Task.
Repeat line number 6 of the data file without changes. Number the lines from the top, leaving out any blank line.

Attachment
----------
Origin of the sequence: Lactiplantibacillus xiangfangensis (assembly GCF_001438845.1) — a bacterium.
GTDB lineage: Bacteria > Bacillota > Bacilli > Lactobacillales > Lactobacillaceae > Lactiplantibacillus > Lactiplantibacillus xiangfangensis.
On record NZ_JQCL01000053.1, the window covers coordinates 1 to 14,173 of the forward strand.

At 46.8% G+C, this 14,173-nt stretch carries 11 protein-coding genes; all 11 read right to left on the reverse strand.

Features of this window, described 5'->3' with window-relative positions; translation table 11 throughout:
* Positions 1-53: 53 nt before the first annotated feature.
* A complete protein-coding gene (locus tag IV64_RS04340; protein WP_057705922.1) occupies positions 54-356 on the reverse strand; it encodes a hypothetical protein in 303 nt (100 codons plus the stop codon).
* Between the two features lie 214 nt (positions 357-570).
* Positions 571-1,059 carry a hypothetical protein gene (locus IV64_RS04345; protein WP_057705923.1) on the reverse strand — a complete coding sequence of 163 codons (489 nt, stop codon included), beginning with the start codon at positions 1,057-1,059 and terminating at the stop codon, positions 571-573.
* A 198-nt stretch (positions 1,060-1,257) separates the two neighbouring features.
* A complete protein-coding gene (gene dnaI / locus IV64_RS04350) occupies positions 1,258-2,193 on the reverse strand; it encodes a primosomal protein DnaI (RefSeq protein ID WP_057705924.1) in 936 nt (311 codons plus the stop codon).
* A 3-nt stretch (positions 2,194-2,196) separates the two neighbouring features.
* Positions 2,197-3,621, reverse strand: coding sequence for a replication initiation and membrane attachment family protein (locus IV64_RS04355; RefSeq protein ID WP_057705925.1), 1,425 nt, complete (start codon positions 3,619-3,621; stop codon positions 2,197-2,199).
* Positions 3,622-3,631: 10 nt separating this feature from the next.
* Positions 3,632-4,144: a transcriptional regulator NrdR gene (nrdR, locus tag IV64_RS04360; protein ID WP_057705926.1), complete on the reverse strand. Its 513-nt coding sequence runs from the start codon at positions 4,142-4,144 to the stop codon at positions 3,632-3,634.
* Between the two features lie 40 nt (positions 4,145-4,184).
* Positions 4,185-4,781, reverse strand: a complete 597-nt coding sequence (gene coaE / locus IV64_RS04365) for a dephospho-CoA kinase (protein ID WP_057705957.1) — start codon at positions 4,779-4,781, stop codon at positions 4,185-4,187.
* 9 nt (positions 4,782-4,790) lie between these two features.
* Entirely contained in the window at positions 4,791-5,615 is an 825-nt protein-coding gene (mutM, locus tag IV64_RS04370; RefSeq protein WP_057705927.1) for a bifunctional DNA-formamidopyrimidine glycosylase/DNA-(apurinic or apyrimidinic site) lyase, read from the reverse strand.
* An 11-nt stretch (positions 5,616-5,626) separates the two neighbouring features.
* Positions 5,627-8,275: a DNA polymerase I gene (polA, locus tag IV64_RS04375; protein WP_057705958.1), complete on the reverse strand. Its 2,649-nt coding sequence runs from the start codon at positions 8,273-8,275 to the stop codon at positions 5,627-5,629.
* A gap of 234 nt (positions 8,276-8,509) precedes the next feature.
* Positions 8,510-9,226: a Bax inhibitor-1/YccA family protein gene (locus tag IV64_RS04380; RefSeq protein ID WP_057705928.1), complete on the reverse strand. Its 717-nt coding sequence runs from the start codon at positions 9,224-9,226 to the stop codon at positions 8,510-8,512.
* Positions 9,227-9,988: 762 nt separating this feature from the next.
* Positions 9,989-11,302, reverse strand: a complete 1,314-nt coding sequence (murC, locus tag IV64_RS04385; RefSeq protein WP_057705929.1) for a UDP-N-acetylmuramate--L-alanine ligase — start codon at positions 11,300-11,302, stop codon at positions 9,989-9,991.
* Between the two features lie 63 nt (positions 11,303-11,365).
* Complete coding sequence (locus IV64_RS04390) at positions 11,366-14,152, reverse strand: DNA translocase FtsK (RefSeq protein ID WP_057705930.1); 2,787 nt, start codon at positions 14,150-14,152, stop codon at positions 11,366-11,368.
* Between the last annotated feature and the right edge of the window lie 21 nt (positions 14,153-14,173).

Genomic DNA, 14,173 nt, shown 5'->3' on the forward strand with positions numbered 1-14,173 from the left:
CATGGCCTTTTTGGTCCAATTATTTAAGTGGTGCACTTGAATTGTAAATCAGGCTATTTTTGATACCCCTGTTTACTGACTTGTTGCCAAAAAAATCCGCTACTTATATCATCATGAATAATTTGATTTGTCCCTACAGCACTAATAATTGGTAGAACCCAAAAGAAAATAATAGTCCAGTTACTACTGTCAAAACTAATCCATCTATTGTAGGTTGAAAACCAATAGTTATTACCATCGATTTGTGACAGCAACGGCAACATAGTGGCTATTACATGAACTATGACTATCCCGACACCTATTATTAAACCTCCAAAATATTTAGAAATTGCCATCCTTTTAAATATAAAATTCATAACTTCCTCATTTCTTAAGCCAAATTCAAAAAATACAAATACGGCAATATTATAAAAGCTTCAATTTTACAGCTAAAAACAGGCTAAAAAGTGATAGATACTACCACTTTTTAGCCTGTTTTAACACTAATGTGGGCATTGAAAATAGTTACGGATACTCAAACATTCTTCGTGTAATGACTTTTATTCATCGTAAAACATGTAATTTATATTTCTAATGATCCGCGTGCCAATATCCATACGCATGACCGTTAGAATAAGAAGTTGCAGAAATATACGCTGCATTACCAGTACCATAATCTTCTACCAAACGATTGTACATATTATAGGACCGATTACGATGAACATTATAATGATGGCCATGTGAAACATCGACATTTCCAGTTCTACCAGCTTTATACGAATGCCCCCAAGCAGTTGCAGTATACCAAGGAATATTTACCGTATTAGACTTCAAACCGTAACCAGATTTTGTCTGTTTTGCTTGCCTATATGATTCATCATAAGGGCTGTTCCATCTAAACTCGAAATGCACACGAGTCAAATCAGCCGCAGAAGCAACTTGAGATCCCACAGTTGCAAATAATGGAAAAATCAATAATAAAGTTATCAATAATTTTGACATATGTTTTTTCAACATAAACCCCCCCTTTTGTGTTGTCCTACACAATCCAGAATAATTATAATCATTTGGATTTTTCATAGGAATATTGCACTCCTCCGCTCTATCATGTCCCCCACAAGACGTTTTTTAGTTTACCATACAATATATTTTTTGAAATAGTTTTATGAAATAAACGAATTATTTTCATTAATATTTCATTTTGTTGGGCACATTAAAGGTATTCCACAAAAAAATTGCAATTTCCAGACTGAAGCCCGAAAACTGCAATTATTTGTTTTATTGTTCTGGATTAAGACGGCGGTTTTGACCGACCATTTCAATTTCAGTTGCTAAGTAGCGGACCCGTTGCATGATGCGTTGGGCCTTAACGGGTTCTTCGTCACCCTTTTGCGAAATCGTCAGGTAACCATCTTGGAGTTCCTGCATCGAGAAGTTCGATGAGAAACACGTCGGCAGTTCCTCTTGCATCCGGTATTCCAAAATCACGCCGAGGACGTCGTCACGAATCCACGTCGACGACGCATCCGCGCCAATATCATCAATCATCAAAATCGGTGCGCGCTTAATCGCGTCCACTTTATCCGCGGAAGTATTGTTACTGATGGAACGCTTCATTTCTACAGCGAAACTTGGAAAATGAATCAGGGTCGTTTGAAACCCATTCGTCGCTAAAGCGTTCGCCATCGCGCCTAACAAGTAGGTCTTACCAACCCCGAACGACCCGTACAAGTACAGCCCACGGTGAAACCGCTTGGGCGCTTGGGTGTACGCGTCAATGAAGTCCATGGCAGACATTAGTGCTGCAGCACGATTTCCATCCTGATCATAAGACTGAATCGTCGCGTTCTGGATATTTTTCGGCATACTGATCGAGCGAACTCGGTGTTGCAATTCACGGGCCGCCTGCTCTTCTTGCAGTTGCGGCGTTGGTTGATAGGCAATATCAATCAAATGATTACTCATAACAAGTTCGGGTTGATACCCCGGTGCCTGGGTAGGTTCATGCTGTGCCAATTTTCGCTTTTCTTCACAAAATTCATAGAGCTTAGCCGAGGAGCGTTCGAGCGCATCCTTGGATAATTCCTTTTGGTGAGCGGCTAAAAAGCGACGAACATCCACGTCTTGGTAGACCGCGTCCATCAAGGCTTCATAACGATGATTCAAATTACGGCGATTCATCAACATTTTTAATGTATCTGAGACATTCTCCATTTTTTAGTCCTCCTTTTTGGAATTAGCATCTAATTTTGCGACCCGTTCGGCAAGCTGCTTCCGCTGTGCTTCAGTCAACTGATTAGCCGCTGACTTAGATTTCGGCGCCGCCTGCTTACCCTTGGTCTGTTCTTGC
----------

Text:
* Positions 1-53: 53 nt before the first annotated feature.